Social media platform TikTok has banned the promotion of various financial services products including investments and cryptocurrency.
According to TikTok’s branded content policy, the promotion of all financial services and products is now globally prohibited.
The platform said its policy included, but was not limited to, lending and management of money assets, cryptocurrency, foreign exchange, pyramid schemes, investment services and get rich quick schemes, including others.
It comes after individuals were warned about taking financial information from TikTok over concerns it could be misleading and catch out younger savers.
The Financial Conduct Authority has also voiced concern over young people looking for investments online, saying social media was partly responsible for young investors taking on too much risk when investing.
Martin Bamford, head of client education at Informed Choice, said: “My interpretation of this is [TikTok] are clamping down on directly or indirectly sponsored content which leads to an affiliate link, for example to sign up to a trading platform and get free stocks.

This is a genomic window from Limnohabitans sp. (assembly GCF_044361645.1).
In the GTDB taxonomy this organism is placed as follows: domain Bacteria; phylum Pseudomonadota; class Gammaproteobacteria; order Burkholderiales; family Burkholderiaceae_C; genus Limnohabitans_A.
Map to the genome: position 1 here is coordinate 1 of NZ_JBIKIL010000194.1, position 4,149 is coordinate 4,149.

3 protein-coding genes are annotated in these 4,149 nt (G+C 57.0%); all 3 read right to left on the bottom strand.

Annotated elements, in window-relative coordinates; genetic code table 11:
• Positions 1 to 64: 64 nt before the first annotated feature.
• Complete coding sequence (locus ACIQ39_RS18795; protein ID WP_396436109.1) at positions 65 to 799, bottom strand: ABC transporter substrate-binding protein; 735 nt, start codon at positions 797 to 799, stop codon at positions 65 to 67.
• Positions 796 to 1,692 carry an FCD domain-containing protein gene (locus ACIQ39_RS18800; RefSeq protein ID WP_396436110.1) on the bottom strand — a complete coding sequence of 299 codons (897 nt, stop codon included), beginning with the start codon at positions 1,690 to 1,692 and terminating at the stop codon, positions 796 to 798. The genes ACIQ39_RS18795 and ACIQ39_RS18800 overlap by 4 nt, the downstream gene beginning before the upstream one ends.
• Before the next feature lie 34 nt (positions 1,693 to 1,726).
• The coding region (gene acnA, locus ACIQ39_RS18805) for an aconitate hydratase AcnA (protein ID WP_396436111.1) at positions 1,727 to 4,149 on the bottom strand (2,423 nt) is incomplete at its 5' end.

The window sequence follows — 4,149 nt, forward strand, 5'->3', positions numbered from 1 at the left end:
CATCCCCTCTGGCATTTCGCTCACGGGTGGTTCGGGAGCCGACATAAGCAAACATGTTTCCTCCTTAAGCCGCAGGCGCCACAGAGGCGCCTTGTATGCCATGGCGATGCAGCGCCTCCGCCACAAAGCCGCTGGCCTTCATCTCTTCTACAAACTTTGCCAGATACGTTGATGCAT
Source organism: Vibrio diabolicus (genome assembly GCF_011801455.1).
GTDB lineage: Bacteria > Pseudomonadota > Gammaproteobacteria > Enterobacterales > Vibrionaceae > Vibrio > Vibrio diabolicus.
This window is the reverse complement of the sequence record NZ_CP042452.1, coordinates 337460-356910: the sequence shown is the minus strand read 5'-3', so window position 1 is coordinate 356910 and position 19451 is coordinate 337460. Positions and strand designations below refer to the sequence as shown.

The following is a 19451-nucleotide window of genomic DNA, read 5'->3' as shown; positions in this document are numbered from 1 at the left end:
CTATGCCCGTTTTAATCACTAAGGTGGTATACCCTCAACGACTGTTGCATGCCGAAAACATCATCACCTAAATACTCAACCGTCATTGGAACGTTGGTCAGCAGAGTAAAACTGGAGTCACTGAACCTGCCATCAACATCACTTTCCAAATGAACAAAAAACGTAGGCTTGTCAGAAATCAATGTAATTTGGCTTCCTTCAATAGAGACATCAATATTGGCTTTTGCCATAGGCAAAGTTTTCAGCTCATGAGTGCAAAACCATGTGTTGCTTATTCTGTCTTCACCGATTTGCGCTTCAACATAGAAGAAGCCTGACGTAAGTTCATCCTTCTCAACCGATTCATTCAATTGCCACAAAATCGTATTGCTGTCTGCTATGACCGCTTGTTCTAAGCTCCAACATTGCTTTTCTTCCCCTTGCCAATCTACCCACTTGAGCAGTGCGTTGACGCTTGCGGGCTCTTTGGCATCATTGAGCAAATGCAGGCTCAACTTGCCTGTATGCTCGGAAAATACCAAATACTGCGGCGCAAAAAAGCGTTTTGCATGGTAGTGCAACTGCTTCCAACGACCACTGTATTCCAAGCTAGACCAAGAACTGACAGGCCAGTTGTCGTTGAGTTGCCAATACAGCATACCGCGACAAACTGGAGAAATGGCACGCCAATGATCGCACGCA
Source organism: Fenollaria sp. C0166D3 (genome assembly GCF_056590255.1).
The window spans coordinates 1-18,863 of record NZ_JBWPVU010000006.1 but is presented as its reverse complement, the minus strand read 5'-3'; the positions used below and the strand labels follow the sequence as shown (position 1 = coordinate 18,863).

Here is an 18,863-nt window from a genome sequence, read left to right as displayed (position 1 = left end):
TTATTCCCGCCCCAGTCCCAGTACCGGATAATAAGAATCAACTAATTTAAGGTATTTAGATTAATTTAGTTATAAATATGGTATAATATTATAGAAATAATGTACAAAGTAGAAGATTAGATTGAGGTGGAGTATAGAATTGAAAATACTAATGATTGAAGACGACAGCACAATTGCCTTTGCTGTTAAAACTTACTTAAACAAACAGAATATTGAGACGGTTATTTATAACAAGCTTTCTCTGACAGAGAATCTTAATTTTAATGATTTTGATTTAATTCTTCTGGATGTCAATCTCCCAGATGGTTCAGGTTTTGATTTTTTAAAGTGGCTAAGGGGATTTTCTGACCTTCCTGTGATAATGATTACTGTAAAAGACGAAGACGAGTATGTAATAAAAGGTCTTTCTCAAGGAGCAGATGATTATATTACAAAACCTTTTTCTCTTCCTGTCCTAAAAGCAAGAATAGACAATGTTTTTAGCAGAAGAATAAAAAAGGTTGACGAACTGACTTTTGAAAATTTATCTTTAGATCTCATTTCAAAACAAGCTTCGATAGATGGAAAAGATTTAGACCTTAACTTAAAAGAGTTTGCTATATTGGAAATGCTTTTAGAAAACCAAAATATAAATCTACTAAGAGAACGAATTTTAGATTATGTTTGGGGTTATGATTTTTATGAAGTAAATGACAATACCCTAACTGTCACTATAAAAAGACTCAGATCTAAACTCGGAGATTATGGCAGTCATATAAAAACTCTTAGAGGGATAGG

“We see a huge amount of this branded content on TikTok, usually from poorly informed commentators, who lure in followers with promises of riches, but in reality are making their money off people signing up via affiliate links."
He added: “I don't yet know what the implications of the new rules will be for regulated firms and individuals, but it does seem to sweep them up too.
"Hopefully there is still a place for informed financial education on the platform, as this is the single best way to combat the scammer and charlatans.”
Last month (June 21), TikTok teamed up with Citizens Advice to roll out videos which focus on how to make informed financial decisions, getting the most out of research and understanding financial terminology.
TikTok said it wanted to help users become confident and alert to financial misinformation as well as how they can access the right support and advice.
Google and other internet giants have come under growing pressure to take action over scam advertisements appearing on their platforms, especially as Covid has seen fraud levels tick up.
Last month Google made moves to clamp down on financial fraud appearing on its platforms by forcing all financial services advertisers to demonstrate they are authorised by the Financial Conduct Authority.
The government also announced measures to tackle some online scams in its latest Online Safety Bill but stopped short of tackling fraud via advertising.
Its new version of the bill included financial fraud and user-generated online scams but not fraud via advertising, emails or cloned websites.
This week it again rejected calls from MPs to force internet giants to tackle fraud facilitated through advertisements, and said there would be a consultation on online advertising regulation later in the year instead.
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